The deployment of Russian forces has developed in accordance with the above-mentioned strategic objectives. Conventional forces have been reinforced and transport infrastructure and military bases erected. In particular, in 2015, two Arctic Brigades were formed, consisting of Russian Army motorized infantry trained and equipped to conduct operations in the Arctic theater, supplemented by special forces units. The brigades were tasked with protecting the Russian Arctic coast, AZRF structures and infrastructure. The Northern Fleet began modernizing the few obsolete units inherited from the Cold War in the late 2000s. This mainly added new icebreakers and modernized pre-existing units by supplying Orlan-10, tested Russian-made drones. to withstand extreme weather conditions.
The Northern Fleet has resumed a greater operational presence since 2015, the year of the publication of the new Russian Maritime Doctrine. From January 2021, the Northern Fleet assumed the status of Military District, with the establishment of the Strategic Command, which brings together the units and structures of the North Military district and those of the Fleet, and is subject only to the authority of the State of Greater Moscow. Thus, the Kremlin increased its military presence in the Arctic but within the limits of an extended area and with units technologically and operationally framed like defensive. In addition, the geographical proximity of the deployed forces and the number of bases in the Kola Peninsula are consistent with Moscow’s defensive orientation towards the other Arctic states.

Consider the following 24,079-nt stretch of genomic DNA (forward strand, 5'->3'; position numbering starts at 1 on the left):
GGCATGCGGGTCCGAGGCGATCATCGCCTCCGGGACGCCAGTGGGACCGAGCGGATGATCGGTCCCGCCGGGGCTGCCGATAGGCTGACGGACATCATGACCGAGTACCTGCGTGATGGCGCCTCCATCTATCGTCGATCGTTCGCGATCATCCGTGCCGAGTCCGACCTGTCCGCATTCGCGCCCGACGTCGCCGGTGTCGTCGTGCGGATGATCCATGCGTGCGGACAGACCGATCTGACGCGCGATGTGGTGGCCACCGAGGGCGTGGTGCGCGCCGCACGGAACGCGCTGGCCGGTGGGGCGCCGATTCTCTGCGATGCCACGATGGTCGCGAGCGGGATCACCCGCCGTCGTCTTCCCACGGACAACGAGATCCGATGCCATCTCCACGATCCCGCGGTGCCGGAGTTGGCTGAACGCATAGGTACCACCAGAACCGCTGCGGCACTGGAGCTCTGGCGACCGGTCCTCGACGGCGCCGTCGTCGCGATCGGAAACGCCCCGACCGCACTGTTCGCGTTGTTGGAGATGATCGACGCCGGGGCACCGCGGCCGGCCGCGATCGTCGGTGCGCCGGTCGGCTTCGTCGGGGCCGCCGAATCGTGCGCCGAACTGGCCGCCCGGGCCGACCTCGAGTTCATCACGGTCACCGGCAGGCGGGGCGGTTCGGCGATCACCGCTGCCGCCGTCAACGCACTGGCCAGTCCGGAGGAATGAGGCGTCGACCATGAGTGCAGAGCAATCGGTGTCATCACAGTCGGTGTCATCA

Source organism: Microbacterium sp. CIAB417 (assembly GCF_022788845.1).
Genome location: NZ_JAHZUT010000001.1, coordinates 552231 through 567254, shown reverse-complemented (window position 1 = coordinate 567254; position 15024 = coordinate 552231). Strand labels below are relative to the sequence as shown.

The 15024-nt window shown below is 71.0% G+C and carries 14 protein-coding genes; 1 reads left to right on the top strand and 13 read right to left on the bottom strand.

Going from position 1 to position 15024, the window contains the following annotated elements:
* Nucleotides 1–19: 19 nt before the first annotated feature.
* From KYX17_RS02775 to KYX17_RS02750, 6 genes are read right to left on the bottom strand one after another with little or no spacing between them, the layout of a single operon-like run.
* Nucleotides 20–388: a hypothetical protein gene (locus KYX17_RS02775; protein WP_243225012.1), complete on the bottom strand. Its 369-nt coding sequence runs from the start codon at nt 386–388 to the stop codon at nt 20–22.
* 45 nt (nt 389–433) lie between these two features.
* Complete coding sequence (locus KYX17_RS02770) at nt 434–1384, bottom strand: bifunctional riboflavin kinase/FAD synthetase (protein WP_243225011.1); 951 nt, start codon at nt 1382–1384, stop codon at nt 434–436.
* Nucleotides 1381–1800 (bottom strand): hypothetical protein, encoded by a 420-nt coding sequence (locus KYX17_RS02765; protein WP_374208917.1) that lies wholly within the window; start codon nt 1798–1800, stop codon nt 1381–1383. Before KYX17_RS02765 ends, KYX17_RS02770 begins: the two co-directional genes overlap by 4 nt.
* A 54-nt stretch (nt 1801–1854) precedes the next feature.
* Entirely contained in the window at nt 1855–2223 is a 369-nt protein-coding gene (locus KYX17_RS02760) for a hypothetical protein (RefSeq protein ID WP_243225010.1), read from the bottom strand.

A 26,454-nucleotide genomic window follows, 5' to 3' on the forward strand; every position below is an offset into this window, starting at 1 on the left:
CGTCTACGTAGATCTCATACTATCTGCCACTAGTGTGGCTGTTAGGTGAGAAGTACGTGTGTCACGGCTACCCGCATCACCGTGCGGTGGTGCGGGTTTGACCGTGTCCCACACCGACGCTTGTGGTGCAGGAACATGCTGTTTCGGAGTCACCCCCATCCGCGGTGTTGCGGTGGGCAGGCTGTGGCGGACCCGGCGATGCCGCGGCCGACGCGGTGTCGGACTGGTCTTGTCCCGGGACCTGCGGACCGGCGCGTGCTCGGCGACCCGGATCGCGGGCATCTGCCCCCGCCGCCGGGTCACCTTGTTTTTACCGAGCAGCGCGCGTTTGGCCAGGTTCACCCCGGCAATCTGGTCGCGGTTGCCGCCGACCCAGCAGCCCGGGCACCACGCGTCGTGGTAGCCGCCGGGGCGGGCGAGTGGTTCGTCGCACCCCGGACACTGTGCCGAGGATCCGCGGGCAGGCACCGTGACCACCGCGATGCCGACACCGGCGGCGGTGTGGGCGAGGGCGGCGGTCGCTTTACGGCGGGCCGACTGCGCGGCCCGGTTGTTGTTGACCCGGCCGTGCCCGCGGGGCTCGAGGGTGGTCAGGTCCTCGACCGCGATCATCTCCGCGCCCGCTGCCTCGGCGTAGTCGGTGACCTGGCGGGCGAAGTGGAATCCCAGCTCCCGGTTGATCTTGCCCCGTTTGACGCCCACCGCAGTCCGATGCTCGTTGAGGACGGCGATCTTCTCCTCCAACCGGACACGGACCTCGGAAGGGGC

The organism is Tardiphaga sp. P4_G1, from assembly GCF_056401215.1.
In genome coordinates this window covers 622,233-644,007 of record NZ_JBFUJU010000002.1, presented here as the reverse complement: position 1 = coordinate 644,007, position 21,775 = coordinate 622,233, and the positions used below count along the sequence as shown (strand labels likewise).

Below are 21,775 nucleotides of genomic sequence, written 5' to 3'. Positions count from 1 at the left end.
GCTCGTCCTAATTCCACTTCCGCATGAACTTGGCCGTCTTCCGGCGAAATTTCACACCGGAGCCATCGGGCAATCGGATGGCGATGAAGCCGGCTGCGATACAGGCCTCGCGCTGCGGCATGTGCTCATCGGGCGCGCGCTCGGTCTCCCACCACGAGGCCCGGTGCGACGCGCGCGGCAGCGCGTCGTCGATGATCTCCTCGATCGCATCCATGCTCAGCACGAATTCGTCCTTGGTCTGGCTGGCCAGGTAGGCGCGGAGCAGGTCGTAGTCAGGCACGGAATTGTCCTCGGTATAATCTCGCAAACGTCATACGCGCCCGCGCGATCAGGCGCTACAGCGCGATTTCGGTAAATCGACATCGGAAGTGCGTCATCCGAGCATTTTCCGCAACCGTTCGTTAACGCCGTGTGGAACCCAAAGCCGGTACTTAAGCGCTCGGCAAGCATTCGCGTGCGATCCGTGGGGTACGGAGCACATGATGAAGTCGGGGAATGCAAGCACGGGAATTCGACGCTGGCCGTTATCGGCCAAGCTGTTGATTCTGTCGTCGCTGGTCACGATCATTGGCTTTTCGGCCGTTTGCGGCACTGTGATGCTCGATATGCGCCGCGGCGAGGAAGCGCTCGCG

From the analysis of Russian military forces in the Arctic, certain geostrategic and geopolitical objectives of the Kremlin in the region emerge clearly. First, the Arctic is an integral part of the Grand Kremlin Strategy and not a full-fledged theater. Second, the clearly defensive posture and the deployment of Russian military forces make the Arctic a theater both far from easy escalation and close to Moscow’s geostrategic targets. These are generally the defenses of a northern border whose Russian coast contrasts with the access of NATO member states.
There is in particular the Kola Peninsula, a priority because of the nuclear arsenal stationed there. Third, the economic potential of the NSR and the increasing access to this route for Sino-European trade makes full control of Moscow geoeconomically relevant. Therefore, the Arctic states should keep in mind the role and geopolitical interests of Russia in the region during the process of implementing their strategies. This will prevent Russia from aggressively defending its northern borders, especially with a view to a future where the Arctic will be more navigable. The presence of major players in the region will increase economic interests and the grounds for conflict. Yet even though episodes of tension may be more frequent in the short to medium term, the outbreak of armed conflict in the Arctic remains highly unlikely.